Tuesday, March 19, 2013


We're getting lots of snow here today on top of what fell last night. I hope that's it! Really now!!! Remember: tomorrow is the first day of spring. While it is so picturesque, I’ll be inside today, except to feed the birds. There's a bird feeding frenzy out there and I think I'll run out of food for them soon. I've noticed some Red-winged Blackbirds here the last few days and I'm trying to get some shots of them. I started a photo file to help identify the birds and I hope that I'm getting better in spotting and naming them. If I've identified any of these birds incorrectly, please correct me; I'd appreciate the help.  I'm taking some pictures from my window, where I can keep dry. For those of us that are fortunate enough to be indoors enjoy the view. 




Sunday, March 17, 2013


La brea ata ann!
It’s a lovely day!

Happy St Patrick’s Day to everyone and Happy Birthday to my husband Don, who is seventy-four today! Without a speck of Irish blood in him, he feels he’s an honorary Irishman and the luck of the Irish is always with him.

This year, we’ll be celebrating at home and watching the parade on TV. The corned beef is already up on the stove and filling the house with a yummy aroma that always brings me back to my childhood. To trace my father’s lineage, I dream of traveling to Ireland with him.  That’s where my dreams take me today-to my grandparents Ireland. We travel the coastline beaches of Cork, and look for the Blarney Castle, walk in emerald grass with sheep abounding and enter the magical woods of Glengarriff. With our ears filled with music and lullabies, stories of leprechauns and laughter, we would sip some tea in a cottage of sod and relish that time forever.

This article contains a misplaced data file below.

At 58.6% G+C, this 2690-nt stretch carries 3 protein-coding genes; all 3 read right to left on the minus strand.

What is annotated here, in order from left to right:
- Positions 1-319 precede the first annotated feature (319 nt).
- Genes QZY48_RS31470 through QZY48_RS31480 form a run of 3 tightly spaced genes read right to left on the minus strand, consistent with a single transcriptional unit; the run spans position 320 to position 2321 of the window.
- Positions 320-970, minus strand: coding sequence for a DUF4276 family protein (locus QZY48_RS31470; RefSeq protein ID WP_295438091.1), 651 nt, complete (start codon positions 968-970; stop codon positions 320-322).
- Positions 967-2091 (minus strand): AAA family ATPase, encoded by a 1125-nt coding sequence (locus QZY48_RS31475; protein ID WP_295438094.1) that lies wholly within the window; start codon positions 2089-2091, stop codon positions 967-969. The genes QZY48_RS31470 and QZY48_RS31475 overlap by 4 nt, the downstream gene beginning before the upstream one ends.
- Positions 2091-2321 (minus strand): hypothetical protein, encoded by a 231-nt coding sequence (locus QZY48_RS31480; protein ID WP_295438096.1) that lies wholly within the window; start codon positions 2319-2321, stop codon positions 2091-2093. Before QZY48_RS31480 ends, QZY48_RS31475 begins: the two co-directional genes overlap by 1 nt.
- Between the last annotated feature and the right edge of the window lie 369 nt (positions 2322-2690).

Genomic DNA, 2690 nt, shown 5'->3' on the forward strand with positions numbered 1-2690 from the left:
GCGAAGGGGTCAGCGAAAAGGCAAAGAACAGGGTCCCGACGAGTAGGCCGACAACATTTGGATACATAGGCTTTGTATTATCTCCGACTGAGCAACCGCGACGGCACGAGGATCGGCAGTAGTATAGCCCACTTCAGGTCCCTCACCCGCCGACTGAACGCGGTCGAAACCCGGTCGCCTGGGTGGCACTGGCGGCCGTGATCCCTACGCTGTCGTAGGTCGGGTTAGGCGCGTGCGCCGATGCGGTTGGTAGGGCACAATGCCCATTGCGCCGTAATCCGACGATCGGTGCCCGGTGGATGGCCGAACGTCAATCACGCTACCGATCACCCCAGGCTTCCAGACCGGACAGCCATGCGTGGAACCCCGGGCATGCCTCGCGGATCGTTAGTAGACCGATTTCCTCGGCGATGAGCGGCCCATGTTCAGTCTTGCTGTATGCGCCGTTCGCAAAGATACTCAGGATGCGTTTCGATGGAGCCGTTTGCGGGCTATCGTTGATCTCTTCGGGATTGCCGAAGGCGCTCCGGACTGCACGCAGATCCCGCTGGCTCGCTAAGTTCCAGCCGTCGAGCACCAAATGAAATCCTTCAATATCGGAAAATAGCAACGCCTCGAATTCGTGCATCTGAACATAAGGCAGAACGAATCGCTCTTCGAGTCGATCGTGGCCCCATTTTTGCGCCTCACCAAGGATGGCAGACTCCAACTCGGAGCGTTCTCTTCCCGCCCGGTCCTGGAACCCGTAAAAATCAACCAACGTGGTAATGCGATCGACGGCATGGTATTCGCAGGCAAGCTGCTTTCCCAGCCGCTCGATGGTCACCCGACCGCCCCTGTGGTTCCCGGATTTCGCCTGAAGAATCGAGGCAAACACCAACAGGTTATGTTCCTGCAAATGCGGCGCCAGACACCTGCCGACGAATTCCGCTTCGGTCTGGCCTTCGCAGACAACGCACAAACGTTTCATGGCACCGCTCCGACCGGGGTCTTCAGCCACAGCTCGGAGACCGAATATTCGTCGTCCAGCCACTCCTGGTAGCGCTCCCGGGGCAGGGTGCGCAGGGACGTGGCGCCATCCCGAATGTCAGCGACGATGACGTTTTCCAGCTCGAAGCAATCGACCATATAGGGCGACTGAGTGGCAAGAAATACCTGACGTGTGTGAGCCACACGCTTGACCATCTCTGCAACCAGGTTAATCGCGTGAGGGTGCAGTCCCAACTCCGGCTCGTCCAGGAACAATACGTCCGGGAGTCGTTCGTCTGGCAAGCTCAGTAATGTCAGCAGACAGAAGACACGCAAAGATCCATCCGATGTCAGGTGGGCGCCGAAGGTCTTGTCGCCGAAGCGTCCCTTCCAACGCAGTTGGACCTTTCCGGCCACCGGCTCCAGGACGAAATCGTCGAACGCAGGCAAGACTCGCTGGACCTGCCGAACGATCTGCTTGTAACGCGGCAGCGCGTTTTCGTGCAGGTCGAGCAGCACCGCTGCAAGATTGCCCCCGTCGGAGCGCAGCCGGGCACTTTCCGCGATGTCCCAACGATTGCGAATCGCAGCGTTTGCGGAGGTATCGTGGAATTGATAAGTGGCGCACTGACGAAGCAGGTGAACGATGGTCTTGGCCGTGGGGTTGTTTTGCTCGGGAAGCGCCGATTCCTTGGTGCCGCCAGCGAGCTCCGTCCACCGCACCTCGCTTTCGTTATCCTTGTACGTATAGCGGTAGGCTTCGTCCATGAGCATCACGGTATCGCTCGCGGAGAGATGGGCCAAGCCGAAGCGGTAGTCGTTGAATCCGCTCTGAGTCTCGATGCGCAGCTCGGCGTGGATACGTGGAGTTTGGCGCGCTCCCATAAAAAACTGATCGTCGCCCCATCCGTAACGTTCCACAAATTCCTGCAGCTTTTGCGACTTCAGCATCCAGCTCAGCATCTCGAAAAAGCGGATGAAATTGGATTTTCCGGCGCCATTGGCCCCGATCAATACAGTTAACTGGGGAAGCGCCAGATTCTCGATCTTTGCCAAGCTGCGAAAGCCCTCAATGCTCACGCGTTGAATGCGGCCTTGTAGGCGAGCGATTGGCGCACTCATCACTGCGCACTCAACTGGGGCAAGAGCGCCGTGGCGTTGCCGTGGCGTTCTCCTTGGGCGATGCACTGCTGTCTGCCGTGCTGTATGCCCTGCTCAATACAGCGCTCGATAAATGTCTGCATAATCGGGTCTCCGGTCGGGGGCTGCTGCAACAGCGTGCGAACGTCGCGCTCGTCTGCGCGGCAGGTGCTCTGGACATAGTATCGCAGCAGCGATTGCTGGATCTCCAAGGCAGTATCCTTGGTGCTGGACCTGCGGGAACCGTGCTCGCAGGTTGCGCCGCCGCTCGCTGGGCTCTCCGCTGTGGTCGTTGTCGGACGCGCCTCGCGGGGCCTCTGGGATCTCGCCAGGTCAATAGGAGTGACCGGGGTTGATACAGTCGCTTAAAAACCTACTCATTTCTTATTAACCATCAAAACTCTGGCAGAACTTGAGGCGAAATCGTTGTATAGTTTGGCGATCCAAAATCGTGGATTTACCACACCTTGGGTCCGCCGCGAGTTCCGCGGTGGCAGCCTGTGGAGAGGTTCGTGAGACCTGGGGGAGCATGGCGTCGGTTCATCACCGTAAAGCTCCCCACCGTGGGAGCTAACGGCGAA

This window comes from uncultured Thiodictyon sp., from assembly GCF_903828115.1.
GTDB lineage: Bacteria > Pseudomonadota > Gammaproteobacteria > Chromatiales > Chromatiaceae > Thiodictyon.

As I prepare dinner for tonight, I leave you with an Irish blessing:
“May you have warm words on a cold evening, a full moon on a dark night and a smooth road all the way to your door.”

Saturday, March 9, 2013


Many years ago, I found this poem by James Hearst in an old magazine. I copied it, framed it and around this time of year, I like to share it with some of my friends. Tonight we will be setting our clocks ahead and I thought it was time to share it again with you. It is like an old friend that speaks of spring and hope and faith and of course the glorious Forsythia.


You said, take a few dry

sticks, cut the ends slantwise

to let in water, stick them

in the old silver cup on the

dresser in the spare room and

wait for the touch of Easter.

But a cold wave protected the

snow, and the sap’s pulse beat

so low underground I felt no

answer in myself except silence.

You said, winter breaks out in

flowers for the faithful and

today when I opened the door

the dry sticks spoke in little

yellow stars and I thought

of you.

                     JAMES HEARST